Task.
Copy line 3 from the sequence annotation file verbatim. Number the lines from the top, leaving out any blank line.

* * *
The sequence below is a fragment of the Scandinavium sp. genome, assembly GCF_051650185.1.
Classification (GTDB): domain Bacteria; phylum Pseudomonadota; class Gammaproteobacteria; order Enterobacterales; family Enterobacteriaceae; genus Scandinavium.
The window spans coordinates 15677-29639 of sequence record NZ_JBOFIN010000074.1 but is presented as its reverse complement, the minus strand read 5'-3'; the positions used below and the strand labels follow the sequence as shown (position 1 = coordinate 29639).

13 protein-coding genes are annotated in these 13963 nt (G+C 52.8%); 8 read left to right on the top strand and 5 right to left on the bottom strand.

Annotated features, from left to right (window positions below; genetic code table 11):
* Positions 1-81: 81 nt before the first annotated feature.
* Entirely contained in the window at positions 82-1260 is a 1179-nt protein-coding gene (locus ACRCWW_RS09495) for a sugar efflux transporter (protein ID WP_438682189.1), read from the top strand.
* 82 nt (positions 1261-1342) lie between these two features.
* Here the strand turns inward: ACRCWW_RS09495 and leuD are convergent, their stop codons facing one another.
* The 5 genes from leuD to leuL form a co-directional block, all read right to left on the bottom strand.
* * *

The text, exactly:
The window spans coordinates 15677-29639 of sequence record NZ_JBOFIN010000074.1 but is presented as its reverse complement, the minus strand read 5'-3'; the positions used below and the strand labels follow the sequence as shown (position 1 = coordinate 29639).